Single-leg squats are difficult. So difficult that many of you can’t even do a single rep, nevertheless add weight to the exercise.
And who wants to do something you’re not good at? It’s far more satisfying to Back Squat hundreds of pounds than to struggle with a Single-Leg Squat that feels awkward and unstable.
But when it comes to training, if you’re not good at something then that means you probably need to do that exercise. The Single-Leg Squat is certainly no exception.
Mike Boyle, strength coach and co-founder of Mike Boyle Strength and Conditioning, explains that Single-Leg Squats are critical for eliminating strength imbalances between the left and right leg, improving knee stability and most importantly, reducing the risk of injuries.
“It’s that important of an exercise for us that we’re going to spend a lot of time and a lot of energy trying to perfect it,” he says.
Single-Leg Squats are not a primary lower-body strength exercise such as a Front Squat, Trap Bar Deadlift or Bulgarian Split Squat, but should be included in your workouts at least once or twice a to benefit from the move. Not only will you be more resilient to injury, but you will have more strength and stability when doing any skill off of one leg, which is a vast majority of how you spend your time playing sports.
If you’re new to Single-Leg Squats or have avoided them after unsuccessful attempts, odds are you will lose your balance, your knee will wobble around, you will hunch forward and it will be next to impossible to squat to parallel when you first try the exercise. But that’s OK. Practice makes perfect.
Here’s how to do the exercise with tips from Boyle to fix common mistakes. For a demo of the move, check out the video player at the top of the article.
Single-Leg Squat How To
Step 1: Position a knee-high box behind you. Stand on your right leg and hold a 5-pound plate in each hand at your sides with your palms facing in.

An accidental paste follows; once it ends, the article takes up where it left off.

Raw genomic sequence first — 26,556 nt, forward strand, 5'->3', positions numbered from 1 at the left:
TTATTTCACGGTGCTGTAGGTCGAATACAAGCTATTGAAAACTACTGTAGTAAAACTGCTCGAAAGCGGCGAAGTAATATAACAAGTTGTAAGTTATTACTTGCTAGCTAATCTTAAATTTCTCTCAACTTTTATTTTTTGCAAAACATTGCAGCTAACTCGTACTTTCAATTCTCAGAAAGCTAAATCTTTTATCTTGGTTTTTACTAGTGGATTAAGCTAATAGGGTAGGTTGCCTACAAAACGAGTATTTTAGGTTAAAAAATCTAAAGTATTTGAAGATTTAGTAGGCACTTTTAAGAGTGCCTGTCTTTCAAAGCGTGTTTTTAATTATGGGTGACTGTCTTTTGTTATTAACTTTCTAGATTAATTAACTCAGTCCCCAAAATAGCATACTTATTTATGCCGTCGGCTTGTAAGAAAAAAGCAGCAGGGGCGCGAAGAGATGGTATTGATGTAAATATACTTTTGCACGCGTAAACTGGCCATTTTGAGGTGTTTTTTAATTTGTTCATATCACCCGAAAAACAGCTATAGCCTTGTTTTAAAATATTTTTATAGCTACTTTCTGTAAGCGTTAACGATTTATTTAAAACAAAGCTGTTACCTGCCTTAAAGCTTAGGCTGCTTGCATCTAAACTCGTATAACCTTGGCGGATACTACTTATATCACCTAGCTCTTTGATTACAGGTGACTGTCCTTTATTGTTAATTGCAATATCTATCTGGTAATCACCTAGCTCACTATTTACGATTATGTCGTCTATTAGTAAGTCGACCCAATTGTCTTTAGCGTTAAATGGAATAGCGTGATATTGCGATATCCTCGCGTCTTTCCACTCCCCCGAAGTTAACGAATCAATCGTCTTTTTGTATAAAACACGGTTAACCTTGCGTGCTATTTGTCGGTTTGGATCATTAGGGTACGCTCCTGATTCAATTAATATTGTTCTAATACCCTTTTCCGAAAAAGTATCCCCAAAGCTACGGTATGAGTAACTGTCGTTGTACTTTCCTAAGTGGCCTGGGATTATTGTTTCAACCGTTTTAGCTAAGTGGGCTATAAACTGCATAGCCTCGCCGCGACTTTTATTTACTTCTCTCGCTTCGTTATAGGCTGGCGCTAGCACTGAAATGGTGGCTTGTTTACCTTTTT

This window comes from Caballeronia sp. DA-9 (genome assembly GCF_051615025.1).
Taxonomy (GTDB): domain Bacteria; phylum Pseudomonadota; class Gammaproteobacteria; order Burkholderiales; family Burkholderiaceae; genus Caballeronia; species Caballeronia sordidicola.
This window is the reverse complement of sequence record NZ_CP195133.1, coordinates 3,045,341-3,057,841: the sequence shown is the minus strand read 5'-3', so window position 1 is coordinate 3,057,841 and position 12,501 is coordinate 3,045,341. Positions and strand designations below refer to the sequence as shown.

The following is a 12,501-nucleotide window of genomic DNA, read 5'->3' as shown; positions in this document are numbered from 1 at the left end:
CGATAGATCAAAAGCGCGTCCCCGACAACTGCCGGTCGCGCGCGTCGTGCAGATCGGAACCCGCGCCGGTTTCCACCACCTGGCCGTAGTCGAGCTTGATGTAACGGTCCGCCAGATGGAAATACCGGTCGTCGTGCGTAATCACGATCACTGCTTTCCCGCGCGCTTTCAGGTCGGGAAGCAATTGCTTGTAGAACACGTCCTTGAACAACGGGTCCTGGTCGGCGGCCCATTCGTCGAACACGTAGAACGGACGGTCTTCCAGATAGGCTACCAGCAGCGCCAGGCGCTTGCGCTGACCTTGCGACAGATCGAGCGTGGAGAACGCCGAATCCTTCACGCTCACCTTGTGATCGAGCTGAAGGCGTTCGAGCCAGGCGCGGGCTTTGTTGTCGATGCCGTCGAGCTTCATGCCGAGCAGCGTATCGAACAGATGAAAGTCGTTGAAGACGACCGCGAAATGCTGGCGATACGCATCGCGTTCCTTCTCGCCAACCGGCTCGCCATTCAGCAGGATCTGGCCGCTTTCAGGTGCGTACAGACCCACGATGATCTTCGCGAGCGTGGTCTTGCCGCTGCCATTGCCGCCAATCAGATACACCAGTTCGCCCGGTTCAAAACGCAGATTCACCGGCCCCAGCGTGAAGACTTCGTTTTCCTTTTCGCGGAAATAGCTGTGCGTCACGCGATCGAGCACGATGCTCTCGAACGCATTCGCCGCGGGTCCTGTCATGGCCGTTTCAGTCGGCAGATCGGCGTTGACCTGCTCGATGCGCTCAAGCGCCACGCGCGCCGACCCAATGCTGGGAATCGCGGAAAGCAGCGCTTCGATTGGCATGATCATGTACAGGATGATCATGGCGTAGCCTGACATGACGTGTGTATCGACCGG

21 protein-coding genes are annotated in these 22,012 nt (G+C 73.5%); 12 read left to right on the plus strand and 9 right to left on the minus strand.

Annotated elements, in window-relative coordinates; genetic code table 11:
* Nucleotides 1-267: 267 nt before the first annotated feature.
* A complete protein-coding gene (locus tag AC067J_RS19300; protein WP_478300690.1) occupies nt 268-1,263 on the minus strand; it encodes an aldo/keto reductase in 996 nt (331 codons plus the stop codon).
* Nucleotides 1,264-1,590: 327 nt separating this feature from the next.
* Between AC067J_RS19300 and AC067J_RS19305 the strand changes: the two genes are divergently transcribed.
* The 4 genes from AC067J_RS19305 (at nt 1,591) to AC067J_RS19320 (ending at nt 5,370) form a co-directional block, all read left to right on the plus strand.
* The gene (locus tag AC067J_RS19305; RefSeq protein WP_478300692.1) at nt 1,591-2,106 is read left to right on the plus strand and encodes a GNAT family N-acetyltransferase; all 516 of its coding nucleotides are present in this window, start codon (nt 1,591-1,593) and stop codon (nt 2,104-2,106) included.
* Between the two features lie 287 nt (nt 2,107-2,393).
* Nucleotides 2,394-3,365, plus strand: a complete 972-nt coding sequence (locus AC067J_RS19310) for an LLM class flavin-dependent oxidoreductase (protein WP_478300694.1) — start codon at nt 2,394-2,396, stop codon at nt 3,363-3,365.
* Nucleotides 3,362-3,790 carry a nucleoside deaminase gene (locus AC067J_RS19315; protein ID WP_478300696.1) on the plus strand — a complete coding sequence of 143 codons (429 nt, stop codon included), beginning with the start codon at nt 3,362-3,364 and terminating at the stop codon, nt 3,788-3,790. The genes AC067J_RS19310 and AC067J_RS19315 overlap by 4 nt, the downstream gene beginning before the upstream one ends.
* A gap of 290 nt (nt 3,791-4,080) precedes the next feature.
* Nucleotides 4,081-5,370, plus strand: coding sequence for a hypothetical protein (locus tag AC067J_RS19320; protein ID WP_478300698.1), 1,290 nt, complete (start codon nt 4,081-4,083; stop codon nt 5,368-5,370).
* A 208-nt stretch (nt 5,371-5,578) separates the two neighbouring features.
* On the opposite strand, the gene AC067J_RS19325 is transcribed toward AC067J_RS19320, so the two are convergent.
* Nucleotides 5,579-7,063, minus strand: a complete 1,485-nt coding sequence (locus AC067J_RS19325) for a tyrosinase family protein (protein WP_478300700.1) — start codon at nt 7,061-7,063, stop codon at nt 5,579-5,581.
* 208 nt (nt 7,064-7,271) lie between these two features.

Step 2: Sit your hips back and bend your knee to lower into the squat and simultaneously raise your arms up to counterbalance your body. Keep your back flat, chest up and your knee aligned over your ankle.
Step 3: Continue lowering until your butt touches the box or your thigh is parallel to the ground. At this point, your arms should be in front of your shoulders and parallel to the ground. Do not rest on the box.
Step 4: Drive through your foot and straighten your knee and hips to stand up to the starting position. Repeat with your opposite leg.
Single-Leg Squat Mistakes
Mistake 1: Your back rounds and you hunch forward as you lower into the squat
Most times this is caused by poor ankle mobility. To fix this, simply place a 2.5- or 5-pound plate under your heel. However, you need to prioritize ankle mobility training to permanently correct the problem.
Mistake 2: Your knee caves inward
Technically called valgus collapse, this puts stress on your knee and is an indicator that you’re at risk for an ACL injury. It’s usually caused by a lack of glute strength or activation—especially the gluteus medius—which makes it difficult for the hip to control the upper leg and stabilize the knee.
Boyle uses a technique called Reactive Neuromuscular Training to correct valgus collapse. To use RNT, wrap a resistance band around your knee and have a partner or coach lightly pull your knee toward your midline or into valgus collapse. Your body will naturally try to resist this movement, which places your knee in the proper position and teaches your glutes to fire.
Mistake 3: You can’t squat through a full range of motion
When you first try Single-Leg Squats, you may feel solid part of the way down and then your form might suddenly go awry. This isn’t as much of a mistake as it is a strength and technique limitation.
To make it easier, simply increase the height of the box by adding pads or plates, or simply using a taller box. You can get strong in the range of motion you’re comfortable in and gradually decrease the box height as you get more comfortable with the exercise. Eventually, you will be doing Single-Leg Squats to parallel with any problems.